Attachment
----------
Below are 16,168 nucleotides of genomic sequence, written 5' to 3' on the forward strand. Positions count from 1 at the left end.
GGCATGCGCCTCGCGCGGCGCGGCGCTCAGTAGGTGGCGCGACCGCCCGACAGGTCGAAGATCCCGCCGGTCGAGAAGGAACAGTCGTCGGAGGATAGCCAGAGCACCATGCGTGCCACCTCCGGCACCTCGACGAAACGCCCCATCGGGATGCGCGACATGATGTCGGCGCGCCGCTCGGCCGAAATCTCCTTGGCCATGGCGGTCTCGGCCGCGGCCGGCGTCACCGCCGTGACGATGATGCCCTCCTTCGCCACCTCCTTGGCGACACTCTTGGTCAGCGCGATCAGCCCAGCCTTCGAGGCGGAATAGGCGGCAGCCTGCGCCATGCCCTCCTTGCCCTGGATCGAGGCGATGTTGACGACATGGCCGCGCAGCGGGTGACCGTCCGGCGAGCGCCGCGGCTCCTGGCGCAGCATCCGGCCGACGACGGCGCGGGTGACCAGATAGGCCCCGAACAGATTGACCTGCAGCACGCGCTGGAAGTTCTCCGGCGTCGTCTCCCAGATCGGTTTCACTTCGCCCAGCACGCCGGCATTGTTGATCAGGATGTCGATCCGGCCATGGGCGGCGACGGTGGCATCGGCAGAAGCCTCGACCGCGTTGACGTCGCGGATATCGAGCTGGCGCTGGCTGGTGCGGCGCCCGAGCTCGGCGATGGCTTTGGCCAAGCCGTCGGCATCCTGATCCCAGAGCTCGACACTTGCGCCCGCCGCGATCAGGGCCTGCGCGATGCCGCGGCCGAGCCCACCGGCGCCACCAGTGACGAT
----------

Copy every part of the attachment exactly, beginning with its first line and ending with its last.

Below are 16,168 nucleotides of genomic sequence, written 5' to 3' on the forward strand. Positions count from 1 at the left end.
GGCATGCGCCTCGCGCGGCGCGGCGCTCAGTAGGTGGCGCGACCGCCCGACAGGTCGAAGATCCCGCCGGTCGAGAAGGAACAGTCGTCGGAGGATAGCCAGAGCACCATGCGTGCCACCTCCGGCACCTCGACGAAACGCCCCATCGGGATGCGCGACATGATGTCGGCGCGCCGCTCGGCCGAAATCTCCTTGGCCATGGCGGTCTCGGCCGCGGCCGGCGTCACCGCCGTGACGATGATGCCCTCCTTCGCCACCTCCTTGGCGACACTCTTGGTCAGCGCGATCAGCCCAGCCTTCGAGGCGGAATAGGCGGCAGCCTGCGCCATGCCCTCCTTGCCCTGGATCGAGGCGATGTTGACGACATGGCCGCGCAGCGGGTGACCGTCCGGCGAGCGCCGCGGCTCCTGGCGCAGCATCCGGCCGACGACGGCGCGGGTGACCAGATAGGCCCCGAACAGATTGACCTGCAGCACGCGCTGGAAGTTCTCCGGCGTCGTCTCCCAGATCGGTTTCACTTCGCCCAGCACGCCGGCATTGTTGATCAGGATGTCGATCCGGCCATGGGCGGCGACGGTGGCATCGGCAGAAGCCTCGACCGCGTTGACGTCGCGGATATCGAGCTGGCGCTGGCTGGTGCGGCGCCCGAGCTCGGCGATGGCTTTGGCCAAGCCGTCGGCATCCTGATCCCAGAGCTCGACACTTGCGCCCGCCGCGATCAGGGCCTGCGCGATGCCGCGGCCGAGCCCACCGGCGCCACCAGTGACGAT